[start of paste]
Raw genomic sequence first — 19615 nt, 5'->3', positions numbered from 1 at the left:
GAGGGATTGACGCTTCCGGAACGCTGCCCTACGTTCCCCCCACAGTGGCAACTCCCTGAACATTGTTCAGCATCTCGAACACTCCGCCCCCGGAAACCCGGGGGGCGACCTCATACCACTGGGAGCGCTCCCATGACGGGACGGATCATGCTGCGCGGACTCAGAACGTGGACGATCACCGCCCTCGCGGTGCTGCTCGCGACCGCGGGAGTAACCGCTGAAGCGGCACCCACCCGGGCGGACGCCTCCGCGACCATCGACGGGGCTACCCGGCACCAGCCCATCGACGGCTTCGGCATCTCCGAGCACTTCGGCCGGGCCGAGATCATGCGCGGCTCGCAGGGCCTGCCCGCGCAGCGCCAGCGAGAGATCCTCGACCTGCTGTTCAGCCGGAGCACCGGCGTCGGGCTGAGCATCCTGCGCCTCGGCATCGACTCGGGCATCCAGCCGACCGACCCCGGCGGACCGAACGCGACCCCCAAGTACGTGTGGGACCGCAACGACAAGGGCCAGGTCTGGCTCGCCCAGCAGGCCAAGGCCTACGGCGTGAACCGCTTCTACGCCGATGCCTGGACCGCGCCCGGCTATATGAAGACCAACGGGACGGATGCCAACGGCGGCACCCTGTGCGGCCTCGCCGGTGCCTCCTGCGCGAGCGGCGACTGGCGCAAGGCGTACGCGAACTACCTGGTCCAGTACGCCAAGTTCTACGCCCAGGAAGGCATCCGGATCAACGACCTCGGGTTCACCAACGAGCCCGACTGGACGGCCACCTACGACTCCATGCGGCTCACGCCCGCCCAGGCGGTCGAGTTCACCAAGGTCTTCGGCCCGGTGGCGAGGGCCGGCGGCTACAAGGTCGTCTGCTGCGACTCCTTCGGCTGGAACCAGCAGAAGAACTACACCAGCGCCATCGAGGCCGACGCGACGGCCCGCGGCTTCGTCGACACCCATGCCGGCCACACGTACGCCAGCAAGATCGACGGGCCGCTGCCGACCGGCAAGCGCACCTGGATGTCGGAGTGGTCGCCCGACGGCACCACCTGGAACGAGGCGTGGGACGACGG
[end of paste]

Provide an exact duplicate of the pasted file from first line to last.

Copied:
Raw genomic sequence first — 19615 nt, 5'->3', positions numbered from 1 at the left:
GAGGGATTGACGCTTCCGGAACGCTGCCCTACGTTCCCCCCACAGTGGCAACTCCCTGAACATTGTTCAGCATCTCGAACACTCCGCCCCCGGAAACCCGGGGGGCGACCTCATACCACTGGGAGCGCTCCCATGACGGGACGGATCATGCTGCGCGGACTCAGAACGTGGACGATCACCGCCCTCGCGGTGCTGCTCGCGACCGCGGGAGTAACCGCTGAAGCGGCACCCACCCGGGCGGACGCCTCCGCGACCATCGACGGGGCTACCCGGCACCAGCCCATCGACGGCTTCGGCATCTCCGAGCACTTCGGCCGGGCCGAGATCATGCGCGGCTCGCAGGGCCTGCCCGCGCAGCGCCAGCGAGAGATCCTCGACCTGCTGTTCAGCCGGAGCACCGGCGTCGGGCTGAGCATCCTGCGCCTCGGCATCGACTCGGGCATCCAGCCGACCGACCCCGGCGGACCGAACGCGACCCCCAAGTACGTGTGGGACCGCAACGACAAGGGCCAGGTCTGGCTCGCCCAGCAGGCCAAGGCCTACGGCGTGAACCGCTTCTACGCCGATGCCTGGACCGCGCCCGGCTATATGAAGACCAACGGGACGGATGCCAACGGCGGCACCCTGTGCGGCCTCGCCGGTGCCTCCTGCGCGAGCGGCGACTGGCGCAAGGCGTACGCGAACTACCTGGTCCAGTACGCCAAGTTCTACGCCCAGGAAGGCATCCGGATCAACGACCTCGGGTTCACCAACGAGCCCGACTGGACGGCCACCTACGACTCCATGCGGCTCACGCCCGCCCAGGCGGTCGAGTTCACCAAGGTCTTCGGCCCGGTGGCGAGGGCCGGCGGCTACAAGGTCGTCTGCTGCGACTCCTTCGGCTGGAACCAGCAGAAGAACTACACCAGCGCCATCGAGGCCGACGCGACGGCCCGCGGCTTCGTCGACACCCATGCCGGCCACACGTACGCCAGCAAGATCGACGGGCCGCTGCCGACCGGCAAGCGCACCTGGATGTCGGAGTGGTCGCCCGACGGCACCACCTGGAACGAGGCGTGGGACGACGG